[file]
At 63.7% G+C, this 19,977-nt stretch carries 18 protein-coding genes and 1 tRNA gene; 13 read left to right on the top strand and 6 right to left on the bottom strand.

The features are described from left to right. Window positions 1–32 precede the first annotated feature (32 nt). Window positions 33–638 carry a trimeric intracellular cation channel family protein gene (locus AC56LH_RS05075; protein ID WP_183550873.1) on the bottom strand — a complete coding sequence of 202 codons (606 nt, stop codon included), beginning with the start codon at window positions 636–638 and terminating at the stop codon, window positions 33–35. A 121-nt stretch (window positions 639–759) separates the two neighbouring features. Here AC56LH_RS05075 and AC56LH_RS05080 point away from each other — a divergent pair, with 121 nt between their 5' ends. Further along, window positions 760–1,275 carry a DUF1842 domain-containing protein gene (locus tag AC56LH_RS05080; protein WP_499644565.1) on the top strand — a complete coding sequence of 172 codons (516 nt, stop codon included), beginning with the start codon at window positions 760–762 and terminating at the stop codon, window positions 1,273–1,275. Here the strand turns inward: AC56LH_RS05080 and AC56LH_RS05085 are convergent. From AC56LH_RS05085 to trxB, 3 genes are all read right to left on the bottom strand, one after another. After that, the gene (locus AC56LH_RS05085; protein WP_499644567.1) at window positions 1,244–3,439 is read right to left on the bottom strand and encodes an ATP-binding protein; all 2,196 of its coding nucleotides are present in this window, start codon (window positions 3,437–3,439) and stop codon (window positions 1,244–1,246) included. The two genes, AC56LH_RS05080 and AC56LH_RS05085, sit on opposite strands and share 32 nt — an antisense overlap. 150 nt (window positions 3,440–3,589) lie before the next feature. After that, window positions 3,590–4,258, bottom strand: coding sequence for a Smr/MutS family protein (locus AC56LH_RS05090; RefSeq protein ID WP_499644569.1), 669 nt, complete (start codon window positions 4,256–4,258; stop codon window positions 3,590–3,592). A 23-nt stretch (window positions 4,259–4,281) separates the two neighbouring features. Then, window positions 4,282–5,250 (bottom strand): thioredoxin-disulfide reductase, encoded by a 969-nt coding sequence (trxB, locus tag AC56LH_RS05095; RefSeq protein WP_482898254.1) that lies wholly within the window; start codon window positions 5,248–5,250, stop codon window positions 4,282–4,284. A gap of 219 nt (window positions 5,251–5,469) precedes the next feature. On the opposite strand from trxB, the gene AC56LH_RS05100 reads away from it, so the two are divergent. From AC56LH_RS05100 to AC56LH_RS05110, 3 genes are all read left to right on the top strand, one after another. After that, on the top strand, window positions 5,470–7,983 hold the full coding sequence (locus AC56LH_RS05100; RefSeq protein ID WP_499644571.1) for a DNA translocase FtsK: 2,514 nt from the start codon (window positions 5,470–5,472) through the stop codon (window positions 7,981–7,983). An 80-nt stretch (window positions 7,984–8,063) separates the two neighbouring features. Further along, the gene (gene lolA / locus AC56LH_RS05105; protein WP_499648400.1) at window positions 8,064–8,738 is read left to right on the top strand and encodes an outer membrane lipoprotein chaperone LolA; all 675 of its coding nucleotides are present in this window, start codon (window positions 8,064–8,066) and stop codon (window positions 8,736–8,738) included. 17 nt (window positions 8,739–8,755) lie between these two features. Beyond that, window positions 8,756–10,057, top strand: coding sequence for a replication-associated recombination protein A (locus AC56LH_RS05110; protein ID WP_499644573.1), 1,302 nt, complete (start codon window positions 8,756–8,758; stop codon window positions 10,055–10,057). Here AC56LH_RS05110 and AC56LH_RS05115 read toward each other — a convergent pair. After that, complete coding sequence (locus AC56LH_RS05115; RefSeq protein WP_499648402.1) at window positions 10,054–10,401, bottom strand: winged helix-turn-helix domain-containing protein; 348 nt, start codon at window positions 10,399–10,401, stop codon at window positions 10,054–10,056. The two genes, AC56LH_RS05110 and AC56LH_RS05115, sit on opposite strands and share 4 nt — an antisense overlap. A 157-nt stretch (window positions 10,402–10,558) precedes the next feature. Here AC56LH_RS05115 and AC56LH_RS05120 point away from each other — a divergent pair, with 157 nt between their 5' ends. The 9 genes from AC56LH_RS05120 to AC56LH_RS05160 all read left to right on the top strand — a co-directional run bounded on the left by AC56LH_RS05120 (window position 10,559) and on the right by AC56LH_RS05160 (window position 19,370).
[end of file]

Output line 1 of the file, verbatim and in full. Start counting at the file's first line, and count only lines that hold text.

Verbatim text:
At 63.7% G+C, this 19,977-nt stretch carries 18 protein-coding genes and 1 tRNA gene; 13 read left to right on the top strand and 6 right to left on the bottom strand.